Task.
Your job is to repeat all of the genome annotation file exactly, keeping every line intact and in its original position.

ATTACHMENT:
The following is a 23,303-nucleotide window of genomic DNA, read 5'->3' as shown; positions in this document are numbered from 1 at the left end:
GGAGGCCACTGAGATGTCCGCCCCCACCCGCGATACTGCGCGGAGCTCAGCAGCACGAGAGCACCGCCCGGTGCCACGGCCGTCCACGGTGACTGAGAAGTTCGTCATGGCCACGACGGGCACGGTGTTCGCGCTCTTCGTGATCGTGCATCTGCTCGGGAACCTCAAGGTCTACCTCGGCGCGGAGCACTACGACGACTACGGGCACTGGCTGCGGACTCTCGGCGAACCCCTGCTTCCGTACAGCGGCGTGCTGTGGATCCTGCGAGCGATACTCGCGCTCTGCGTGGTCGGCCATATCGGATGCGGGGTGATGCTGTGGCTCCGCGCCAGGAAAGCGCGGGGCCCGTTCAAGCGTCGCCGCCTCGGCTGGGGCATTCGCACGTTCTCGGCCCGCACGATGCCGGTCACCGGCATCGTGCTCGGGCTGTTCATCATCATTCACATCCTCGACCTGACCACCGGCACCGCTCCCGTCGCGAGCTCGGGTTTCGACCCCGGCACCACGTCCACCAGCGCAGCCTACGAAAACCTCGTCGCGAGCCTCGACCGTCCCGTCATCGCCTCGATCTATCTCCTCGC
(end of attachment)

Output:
The following is a 23,303-nucleotide window of genomic DNA, read 5'->3' as shown; positions in this document are numbered from 1 at the left end:
GGAGGCCACTGAGATGTCCGCCCCCACCCGCGATACTGCGCGGAGCTCAGCAGCACGAGAGCACCGCCCGGTGCCACGGCCGTCCACGGTGACTGAGAAGTTCGTCATGGCCACGACGGGCACGGTGTTCGCGCTCTTCGTGATCGTGCATCTGCTCGGGAACCTCAAGGTCTACCTCGGCGCGGAGCACTACGACGACTACGGGCACTGGCTGCGGACTCTCGGCGAACCCCTGCTTCCGTACAGCGGCGTGCTGTGGATCCTGCGAGCGATACTCGCGCTCTGCGTGGTCGGCCATATCGGATGCGGGGTGATGCTGTGGCTCCGCGCCAGGAAAGCGCGGGGCCCGTTCAAGCGTCGCCGCCTCGGCTGGGGCATTCGCACGTTCTCGGCCCGCACGATGCCGGTCACCGGCATCGTGCTCGGGCTGTTCATCATCATTCACATCCTCGACCTGACCACCGGCACCGCTCCCGTCGCGAGCTCGGGTTTCGACCCCGGCACCACGTCCACCAGCGCAGCCTACGAAAACCTCGTCGCGAGCCTCGACCGTCCCGTCATCGCCTCGATCTATCTCCTCGC